About The Columbus weekly dispatch. (Columbus, Miss.) 1908-19??
Columbus, Miss. (1908-19??)
- The Columbus weekly dispatch. : (Columbus, Miss.) 1908-19??
- Alternative Titles:
- Columbus dispatch
- Place of publication:
- Columbus, Miss.
- Geographic coverage:
- Percy W. Maer
- Dates of publication:
- 29th year (Feb. 20, 1908)-
- For a short period published as: Columbus dispatch.
- Issued also in a semiweekly edition called: Columbus dispatch.
- sn 87065033
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Mississippi Index, Columbus Index, The Columbus Commercial, The Columbus Dispatch, The Columbus Weekly Dispatch, The Columbus Dispatch, The Columbus Weekly Dispatch and The Columbus Dispatch
Columbus, the seat of Lowndes County situated on the bank of the Tombigbee River in east-central Mississippi, has been a commercial center of the surrounding cotton-producing region since the 1830s. Although a Confederate arsenal was based there during the Civil War, Columbus escaped capture and destruction by Federal troops. By the early 20th century, it was the second largest town in the region and a manufacturing center.
Shortly after the Civil War, the Mississippi Index (1865-69?), a four-page tri-weekly, began publication. It was established by the Worthington brothers, William, Samuel, and Winfield, sons of Henry H. Worthington, long-time editor/proprietor of the Columbus Democrat (1834-78). James A. Stevens, who worked at the Index, became publisher/editor of the succeeding newspaper, the Columbus Index (1869-93), alternately known as the Columbus Weekly Index or the Weekly Index; a tri-weekly edition was added in 1873. In 1893, with a new publisher, the newspaper became the Columbus Commercial (1893-1922); it was published weekly prior to 1909 and semiweekly until at least 1918. Page count varied from four to eight pages throughout the Commercial's run.
By August 1886 English-born widow, Susan C. Maer, was sole editor/publisher of the four-page semiweekly Columbus Dispatch (1879-1908), also known as the Columbus Sunday Dispatch and the Columbus Wednesday Dispatch; and the concurrent eight-page Columbus Weekly Dispatch (1902-05). After starting as city editor of the semiweekly, her son, Percy W. Maer, became editor/publisher of the weekly Thursday version, also known as the Columbus Dispatch (1905-08). After 1908, only the weekly edition, called either the Weekly Columbus Dispatch or theColumbus Dispatch, seems to have survived. After another change in publisher, the newspaper became a semiweekly again in 1919, and the name reverted back to the Columbus Dispatch.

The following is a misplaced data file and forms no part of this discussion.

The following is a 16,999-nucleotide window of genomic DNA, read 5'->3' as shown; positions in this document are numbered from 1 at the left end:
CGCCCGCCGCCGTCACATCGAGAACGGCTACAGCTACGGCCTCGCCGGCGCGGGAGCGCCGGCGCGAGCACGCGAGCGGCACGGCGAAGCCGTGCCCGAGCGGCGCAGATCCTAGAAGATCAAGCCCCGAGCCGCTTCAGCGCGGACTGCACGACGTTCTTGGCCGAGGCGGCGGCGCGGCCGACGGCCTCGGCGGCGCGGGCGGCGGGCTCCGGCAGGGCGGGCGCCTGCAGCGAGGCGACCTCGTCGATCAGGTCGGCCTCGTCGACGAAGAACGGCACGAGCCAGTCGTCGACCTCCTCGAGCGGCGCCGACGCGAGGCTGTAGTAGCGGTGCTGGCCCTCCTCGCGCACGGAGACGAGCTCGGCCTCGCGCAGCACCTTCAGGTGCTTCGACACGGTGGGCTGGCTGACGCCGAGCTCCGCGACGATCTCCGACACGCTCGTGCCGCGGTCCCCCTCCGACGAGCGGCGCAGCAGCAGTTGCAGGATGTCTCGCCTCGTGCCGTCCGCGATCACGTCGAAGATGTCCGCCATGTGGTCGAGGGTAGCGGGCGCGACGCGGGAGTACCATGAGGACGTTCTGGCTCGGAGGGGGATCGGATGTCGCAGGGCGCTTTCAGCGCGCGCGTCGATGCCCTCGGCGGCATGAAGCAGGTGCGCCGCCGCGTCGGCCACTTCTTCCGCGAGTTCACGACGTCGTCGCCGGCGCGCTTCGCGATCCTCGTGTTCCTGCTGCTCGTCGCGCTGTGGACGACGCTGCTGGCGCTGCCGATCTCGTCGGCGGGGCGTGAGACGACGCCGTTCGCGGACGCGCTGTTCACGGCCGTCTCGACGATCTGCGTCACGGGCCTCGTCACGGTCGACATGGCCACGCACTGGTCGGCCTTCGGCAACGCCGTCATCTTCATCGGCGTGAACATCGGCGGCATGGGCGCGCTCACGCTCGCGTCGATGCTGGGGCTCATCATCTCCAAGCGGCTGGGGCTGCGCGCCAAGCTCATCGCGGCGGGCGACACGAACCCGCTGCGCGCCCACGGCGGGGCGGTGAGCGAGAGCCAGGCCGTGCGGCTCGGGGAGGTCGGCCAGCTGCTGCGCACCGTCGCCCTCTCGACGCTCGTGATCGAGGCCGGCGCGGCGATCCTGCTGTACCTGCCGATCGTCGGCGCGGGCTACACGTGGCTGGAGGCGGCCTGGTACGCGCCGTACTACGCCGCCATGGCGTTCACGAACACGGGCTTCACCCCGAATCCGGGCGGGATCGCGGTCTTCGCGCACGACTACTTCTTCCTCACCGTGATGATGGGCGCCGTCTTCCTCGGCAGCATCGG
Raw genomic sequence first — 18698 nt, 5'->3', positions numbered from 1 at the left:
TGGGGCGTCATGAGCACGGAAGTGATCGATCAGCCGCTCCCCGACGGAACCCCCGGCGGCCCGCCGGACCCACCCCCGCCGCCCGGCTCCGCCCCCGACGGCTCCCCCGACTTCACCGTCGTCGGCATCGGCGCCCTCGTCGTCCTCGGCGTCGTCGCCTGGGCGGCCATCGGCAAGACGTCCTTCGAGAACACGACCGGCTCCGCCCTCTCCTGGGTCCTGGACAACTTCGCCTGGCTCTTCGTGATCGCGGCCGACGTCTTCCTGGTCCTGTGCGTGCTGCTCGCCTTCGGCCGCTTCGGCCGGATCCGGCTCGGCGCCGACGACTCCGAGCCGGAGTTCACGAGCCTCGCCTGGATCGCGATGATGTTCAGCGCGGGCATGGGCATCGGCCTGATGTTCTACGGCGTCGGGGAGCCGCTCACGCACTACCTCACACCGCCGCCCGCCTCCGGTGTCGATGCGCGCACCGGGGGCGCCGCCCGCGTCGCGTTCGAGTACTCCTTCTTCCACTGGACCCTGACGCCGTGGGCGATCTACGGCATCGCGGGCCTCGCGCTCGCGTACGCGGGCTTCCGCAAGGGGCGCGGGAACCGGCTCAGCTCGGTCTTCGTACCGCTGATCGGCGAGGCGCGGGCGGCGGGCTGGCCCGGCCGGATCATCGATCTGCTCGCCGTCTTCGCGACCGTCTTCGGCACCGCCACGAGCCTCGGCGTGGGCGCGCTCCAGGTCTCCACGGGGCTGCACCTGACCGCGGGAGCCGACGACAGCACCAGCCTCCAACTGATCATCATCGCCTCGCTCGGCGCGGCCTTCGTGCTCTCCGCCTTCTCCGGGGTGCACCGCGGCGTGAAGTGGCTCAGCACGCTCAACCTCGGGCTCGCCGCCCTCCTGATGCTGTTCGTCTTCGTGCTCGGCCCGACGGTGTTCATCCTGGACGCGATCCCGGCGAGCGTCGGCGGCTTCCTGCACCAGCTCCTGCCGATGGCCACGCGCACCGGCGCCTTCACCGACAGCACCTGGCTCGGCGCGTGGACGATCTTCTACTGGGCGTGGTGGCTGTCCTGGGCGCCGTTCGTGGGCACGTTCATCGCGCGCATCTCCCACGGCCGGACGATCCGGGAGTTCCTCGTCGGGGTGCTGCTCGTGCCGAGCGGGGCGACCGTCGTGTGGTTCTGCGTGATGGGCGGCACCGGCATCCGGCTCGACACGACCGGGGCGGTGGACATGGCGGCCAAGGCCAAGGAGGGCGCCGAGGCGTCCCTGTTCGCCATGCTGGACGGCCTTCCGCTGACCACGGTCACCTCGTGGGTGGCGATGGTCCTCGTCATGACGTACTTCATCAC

Similar in content and both Democratic in affiliation, the Commercial and Dispatch consolidated to form the Commercial Dispatch in 1922; V. Birney Imes became the editor. Still published, managed, and edited by the Imes family, the Commercial Dispatch is issued in 2015 as a daily.
Columbia was home to the first free school in the state, the Franklin Academy started in 1821. Established in 1884, the Mississippi Industrial Institute and College for the Education of White Girls (currently known as the Mississippi University for Women), was the first taxpayer-supported college for women in the United States. The Index, Dispatch, and Commercial Dispatch often carried news about the schools. The papers also described festivities surrounding "Decoration Day," the annual laying of flowers on Confederate and Federal graves first held in Columbus's Friendship Cemetery in April 1866, a precursor to modern Memorial Day.
The Columbus newspapers offered good national, state, and local news coverage in the early 20th century. The "war in Europe", World War I, was consistently front-page news for its duration. Editorials commented regularly on state politicians, including, for example, newspaperman James Kimble Vardaman, who served as governor (1904-08) and United State Senator (1913-19). Legal notices, advertisements, and social news complimented stories on local sports, festivals, and other entertainments. The visit of President William Howard Taft to Columbus on November 2, 1909, however, was perhaps the most significant local event in the early 20th century, making the front page of the Columbus Commercial for nearly two months.
Provided by: Mississippi Department of Archives and History